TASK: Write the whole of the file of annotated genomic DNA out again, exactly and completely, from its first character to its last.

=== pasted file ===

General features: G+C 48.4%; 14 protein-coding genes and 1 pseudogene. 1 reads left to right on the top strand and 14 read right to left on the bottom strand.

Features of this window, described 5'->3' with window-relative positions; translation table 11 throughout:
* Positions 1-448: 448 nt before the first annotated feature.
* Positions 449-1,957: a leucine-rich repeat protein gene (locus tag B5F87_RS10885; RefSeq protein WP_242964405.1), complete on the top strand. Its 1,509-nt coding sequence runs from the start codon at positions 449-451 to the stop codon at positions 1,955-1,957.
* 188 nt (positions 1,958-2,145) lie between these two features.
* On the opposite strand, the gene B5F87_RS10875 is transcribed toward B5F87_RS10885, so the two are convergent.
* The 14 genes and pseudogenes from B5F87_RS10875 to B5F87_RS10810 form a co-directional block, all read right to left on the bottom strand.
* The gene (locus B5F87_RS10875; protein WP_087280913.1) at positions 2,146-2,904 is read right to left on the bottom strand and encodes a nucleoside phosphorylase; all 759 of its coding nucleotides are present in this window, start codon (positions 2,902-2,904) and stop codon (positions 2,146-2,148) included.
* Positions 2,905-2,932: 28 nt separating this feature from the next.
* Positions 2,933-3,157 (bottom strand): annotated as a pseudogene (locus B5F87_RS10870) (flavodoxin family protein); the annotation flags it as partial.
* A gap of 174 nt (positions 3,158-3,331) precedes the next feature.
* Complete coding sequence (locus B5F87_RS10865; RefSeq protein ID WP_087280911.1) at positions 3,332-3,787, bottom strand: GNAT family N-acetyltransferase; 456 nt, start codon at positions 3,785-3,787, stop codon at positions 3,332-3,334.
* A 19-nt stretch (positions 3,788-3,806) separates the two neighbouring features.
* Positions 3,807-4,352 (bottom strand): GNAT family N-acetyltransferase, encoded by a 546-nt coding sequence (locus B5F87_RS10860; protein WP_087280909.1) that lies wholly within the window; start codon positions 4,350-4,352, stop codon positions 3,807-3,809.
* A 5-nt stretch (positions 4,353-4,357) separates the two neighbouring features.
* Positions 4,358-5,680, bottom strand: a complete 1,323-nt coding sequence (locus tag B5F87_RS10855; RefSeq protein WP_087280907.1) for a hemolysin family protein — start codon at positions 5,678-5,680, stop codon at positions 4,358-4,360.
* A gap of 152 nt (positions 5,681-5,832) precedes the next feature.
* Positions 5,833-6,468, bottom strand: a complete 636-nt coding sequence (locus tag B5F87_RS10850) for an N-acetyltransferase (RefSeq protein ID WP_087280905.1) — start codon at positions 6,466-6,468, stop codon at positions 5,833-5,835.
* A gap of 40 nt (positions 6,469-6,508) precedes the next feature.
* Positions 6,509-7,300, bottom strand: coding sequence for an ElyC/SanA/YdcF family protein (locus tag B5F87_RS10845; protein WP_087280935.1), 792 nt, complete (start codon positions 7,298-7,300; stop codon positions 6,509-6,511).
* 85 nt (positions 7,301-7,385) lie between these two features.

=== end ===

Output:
General features: G+C 48.4%; 14 protein-coding genes and 1 pseudogene. 1 reads left to right on the top strand and 14 read right to left on the bottom strand.

Features of this window, described 5'->3' with window-relative positions; translation table 11 throughout:
* Positions 1-448: 448 nt before the first annotated feature.
* Positions 449-1,957: a leucine-rich repeat protein gene (locus tag B5F87_RS10885; RefSeq protein WP_242964405.1), complete on the top strand. Its 1,509-nt coding sequence runs from the start codon at positions 449-451 to the stop codon at positions 1,955-1,957.
* 188 nt (positions 1,958-2,145) lie between these two features.
* On the opposite strand, the gene B5F87_RS10875 is transcribed toward B5F87_RS10885, so the two are convergent.
* The 14 genes and pseudogenes from B5F87_RS10875 to B5F87_RS10810 form a co-directional block, all read right to left on the bottom strand.
* The gene (locus B5F87_RS10875; protein WP_087280913.1) at positions 2,146-2,904 is read right to left on the bottom strand and encodes a nucleoside phosphorylase; all 759 of its coding nucleotides are present in this window, start codon (positions 2,902-2,904) and stop codon (positions 2,146-2,148) included.
* Positions 2,905-2,932: 28 nt separating this feature from the next.
* Positions 2,933-3,157 (bottom strand): annotated as a pseudogene (locus B5F87_RS10870) (flavodoxin family protein); the annotation flags it as partial.
* A gap of 174 nt (positions 3,158-3,331) precedes the next feature.
* Complete coding sequence (locus B5F87_RS10865; RefSeq protein ID WP_087280911.1) at positions 3,332-3,787, bottom strand: GNAT family N-acetyltransferase; 456 nt, start codon at positions 3,785-3,787, stop codon at positions 3,332-3,334.
* A 19-nt stretch (positions 3,788-3,806) separates the two neighbouring features.
* Positions 3,807-4,352 (bottom strand): GNAT family N-acetyltransferase, encoded by a 546-nt coding sequence (locus B5F87_RS10860; protein WP_087280909.1) that lies wholly within the window; start codon positions 4,350-4,352, stop codon positions 3,807-3,809.
* A 5-nt stretch (positions 4,353-4,357) separates the two neighbouring features.
* Positions 4,358-5,680, bottom strand: a complete 1,323-nt coding sequence (locus tag B5F87_RS10855; RefSeq protein WP_087280907.1) for a hemolysin family protein — start codon at positions 5,678-5,680, stop codon at positions 4,358-4,360.
* A gap of 152 nt (positions 5,681-5,832) precedes the next feature.
* Positions 5,833-6,468, bottom strand: a complete 636-nt coding sequence (locus tag B5F87_RS10850) for an N-acetyltransferase (RefSeq protein ID WP_087280905.1) — start codon at positions 6,466-6,468, stop codon at positions 5,833-5,835.
* A gap of 40 nt (positions 6,469-6,508) precedes the next feature.
* Positions 6,509-7,300, bottom strand: coding sequence for an ElyC/SanA/YdcF family protein (locus tag B5F87_RS10845; protein WP_087280935.1), 792 nt, complete (start codon positions 7,298-7,300; stop codon positions 6,509-6,511).
* 85 nt (positions 7,301-7,385) lie between these two features.